To anyone who shared, I consider it to be a gift, one of the most personal ones possible. If I can write anything which propels another person to take moments of their lives and share a little of theirs, I’ve achieved a measure of success. These types of exchanges erase almost all the animus of political and personal animosity people experience.
What total strangers continue to teach me is that it is difficult to know one’s own story in the way that others might recognize. I’m enthralled with the strangeness of social media reaching so far, through the almost impenetrable fog of the unfamiliar.
I’m still contemplating the fact that very few of my friends interacted with the post, while hundreds of strangers read what I wrote, and some then took the time to share their own stories. I got a glimpse of the power of words, even at the hands of a hack like myself.
This post isn’t going to be particularly popular because it jabs at each of us as we struggle with the dislike we feel toward other people’s need of self-expression – and their opinions, heartfelt or whimsical.
Because we are trapped inside our own worldviews, it is an alien thought to us that things which we find to be ridiculous or nonexistent matter to other people. Often, we challenge even the other person’s right to voice their praise or displeasure, so certain that we don’t look and sound equally preposterous to others with differing frames of reference.
It is a weakness many of us share as human beings. As people take action and express ideas, observations and yes, even complaints, we react, often collectively and with great venom and glee in our condemnation of it.
Like it or not, this is hypocrisy in its most crystalline and maddening form.
I’m not a good person.
I can’t be.
Today, I read a social media post from someone lecturing his friends about posting false claims about drinking from copper mugs. You’ve probably seen these posts yourself. The specifics don’t matter – not really.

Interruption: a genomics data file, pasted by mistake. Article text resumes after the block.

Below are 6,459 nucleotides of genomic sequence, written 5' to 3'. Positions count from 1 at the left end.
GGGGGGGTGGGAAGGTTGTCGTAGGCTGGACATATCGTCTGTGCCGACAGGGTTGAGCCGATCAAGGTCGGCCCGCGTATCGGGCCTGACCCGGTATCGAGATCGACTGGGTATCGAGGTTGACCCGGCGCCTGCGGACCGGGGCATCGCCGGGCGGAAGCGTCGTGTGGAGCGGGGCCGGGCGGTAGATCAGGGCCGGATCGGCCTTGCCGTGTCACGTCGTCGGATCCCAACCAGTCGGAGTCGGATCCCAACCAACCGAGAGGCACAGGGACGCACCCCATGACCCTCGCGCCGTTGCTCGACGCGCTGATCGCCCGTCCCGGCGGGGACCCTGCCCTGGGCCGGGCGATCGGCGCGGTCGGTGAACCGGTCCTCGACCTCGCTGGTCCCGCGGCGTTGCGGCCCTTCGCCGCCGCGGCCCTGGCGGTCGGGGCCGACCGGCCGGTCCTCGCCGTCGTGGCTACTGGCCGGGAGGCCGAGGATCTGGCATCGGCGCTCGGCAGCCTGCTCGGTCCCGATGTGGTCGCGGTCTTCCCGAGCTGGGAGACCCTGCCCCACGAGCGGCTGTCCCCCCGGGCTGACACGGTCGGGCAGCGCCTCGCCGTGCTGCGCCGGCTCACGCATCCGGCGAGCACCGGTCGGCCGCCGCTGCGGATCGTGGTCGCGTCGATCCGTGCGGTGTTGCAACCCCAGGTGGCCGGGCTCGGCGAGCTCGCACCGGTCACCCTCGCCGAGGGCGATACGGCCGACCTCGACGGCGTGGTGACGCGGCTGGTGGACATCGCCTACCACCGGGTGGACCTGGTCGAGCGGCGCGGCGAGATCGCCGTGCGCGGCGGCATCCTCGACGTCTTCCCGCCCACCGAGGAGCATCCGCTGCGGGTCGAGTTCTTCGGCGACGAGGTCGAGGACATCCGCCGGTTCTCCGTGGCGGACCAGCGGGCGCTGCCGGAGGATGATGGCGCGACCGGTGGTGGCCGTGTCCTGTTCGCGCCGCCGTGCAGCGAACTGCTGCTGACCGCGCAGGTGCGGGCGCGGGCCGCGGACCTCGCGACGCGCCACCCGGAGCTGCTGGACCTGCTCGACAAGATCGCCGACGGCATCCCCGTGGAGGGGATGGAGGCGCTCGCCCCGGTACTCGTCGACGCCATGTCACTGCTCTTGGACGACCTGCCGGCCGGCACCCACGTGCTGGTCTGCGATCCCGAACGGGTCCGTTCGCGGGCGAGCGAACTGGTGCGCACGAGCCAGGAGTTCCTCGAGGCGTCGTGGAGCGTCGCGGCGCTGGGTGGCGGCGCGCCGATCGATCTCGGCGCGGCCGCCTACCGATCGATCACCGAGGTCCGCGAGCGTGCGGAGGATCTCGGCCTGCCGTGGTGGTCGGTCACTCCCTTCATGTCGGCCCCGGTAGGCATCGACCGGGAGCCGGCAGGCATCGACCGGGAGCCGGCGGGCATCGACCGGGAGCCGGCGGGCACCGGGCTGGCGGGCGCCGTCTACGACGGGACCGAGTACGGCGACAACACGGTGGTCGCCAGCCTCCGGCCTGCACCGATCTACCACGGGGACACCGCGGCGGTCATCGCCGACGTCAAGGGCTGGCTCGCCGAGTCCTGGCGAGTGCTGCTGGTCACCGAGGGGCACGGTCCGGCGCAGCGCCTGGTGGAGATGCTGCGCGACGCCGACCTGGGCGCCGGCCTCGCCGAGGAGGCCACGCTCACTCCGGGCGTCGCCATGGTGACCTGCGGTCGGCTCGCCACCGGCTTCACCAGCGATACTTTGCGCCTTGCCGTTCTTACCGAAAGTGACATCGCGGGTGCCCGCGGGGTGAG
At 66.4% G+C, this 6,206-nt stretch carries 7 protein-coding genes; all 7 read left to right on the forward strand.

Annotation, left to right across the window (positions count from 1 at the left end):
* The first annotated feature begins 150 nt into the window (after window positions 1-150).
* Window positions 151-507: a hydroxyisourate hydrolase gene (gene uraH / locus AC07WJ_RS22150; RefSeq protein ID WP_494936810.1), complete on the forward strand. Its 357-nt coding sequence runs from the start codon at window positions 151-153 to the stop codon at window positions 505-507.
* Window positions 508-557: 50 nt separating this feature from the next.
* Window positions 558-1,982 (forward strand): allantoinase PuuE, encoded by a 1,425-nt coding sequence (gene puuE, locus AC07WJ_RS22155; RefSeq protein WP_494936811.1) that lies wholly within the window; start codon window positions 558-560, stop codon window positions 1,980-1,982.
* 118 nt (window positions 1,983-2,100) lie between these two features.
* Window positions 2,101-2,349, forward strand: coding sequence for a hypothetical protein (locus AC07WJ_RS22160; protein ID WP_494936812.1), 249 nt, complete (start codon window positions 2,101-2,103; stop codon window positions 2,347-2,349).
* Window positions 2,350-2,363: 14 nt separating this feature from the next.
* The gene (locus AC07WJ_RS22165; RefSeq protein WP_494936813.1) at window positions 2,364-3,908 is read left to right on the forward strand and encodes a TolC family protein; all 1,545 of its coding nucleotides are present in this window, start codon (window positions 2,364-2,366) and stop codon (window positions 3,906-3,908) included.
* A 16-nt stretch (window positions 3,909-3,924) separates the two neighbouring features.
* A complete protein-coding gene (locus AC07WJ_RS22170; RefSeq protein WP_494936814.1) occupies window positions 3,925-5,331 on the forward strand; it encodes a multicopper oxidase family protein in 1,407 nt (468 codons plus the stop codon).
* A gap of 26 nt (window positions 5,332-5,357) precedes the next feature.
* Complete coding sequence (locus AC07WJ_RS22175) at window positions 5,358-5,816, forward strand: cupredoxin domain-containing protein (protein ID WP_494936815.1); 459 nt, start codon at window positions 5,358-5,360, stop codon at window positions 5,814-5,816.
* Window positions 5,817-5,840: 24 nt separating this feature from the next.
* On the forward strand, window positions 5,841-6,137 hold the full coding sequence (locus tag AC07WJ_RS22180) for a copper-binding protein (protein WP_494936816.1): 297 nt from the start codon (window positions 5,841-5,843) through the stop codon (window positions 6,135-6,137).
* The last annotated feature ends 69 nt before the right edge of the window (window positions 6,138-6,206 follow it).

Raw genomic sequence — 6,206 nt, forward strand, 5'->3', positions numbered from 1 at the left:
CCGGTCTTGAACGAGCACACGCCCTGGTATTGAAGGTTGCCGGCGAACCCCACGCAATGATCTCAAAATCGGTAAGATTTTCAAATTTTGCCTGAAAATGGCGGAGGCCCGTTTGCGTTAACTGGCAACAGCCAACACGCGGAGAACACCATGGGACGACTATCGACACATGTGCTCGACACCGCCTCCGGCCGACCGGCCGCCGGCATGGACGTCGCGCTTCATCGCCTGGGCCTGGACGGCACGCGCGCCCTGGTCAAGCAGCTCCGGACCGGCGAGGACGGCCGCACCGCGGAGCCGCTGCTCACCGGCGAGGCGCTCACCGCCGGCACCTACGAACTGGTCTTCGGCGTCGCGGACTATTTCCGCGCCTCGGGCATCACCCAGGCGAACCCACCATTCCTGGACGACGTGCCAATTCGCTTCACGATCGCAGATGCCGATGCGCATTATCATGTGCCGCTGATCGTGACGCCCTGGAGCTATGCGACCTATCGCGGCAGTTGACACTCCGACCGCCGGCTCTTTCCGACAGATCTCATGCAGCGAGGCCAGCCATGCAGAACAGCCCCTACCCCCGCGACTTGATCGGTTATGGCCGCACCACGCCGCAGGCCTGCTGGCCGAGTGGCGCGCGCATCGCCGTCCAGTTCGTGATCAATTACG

My friend ranted about people not checking sources and making untrue claims. He undoubtedly was standing on a literal soapbox as he typed his post to berate his friends for being so ignorant. His eloquence rivaled that of a drunken sailor reading a Portuguese dictionary while blindfolded.
I almost choked on my coffee.
I waited, hoping to hear the clap of thunder and lightning from where I was sitting as it came from the sky and struck my friend for hypocrisy. I finally started breathing a little later as I realized that no cosmic justice was forthcoming.
This admonition came from the same guy who fervently believes that this planet is only a few thousand years old, that nothing about evolution can possibly be true, that racism isn’t real (unless you count the prejudice that white males now suffer in society), that the car industry secretly hid a vehicle which would get 100 miles to the gallon, etc. Also, I almost forgot to mention that he thinks climate change is totally bogus.
But I did forget the big comment: he dips tobacco. Tobacco is all natural, so it can’t possibly harm you, he would say. I guess uranium would be next on his list to sample?
But hey! Stop trying to tell people on your own social media that you think copper mugs are poisonous. He was quite clear in his implication that you are a degenerate moron if you do.
I don’t have any interest in the argument. I don’t care if copper mugs are poisonous or if looking directly at one will turn my grandmother into a vampire.
I think I’ll visit the local chapter of the Flat-Earth-Society, though, and save this guy a seat. Somehow, I just KNOW he’s a charter member.
I take exception to the idea that the racists in Virginia were an anomaly. They are not unusual examples of ignorance – they are typical. These are our fellow citizens. They listen and watch, waiting for the moment which allows them to vent their anger on others. They often are garbage workers, but they are equally likely to be police, teachers, nurses, lawyers, or writers. People don’t answer the call to racism through logic. Likewise, condemnation of their beliefs often serves to galvanize their legitimacy.
We can look to Virginia and shake our heads, wondering what stupidity brought them to that place. While we are doing that, though, there are people around us secretly wishing they could be there in solidarity, shouting out their agreement. Even if it seems odd to some, there are people who think that being white somehow is a matter of pride, as if skin color is a determinate of anything substantive as a human being.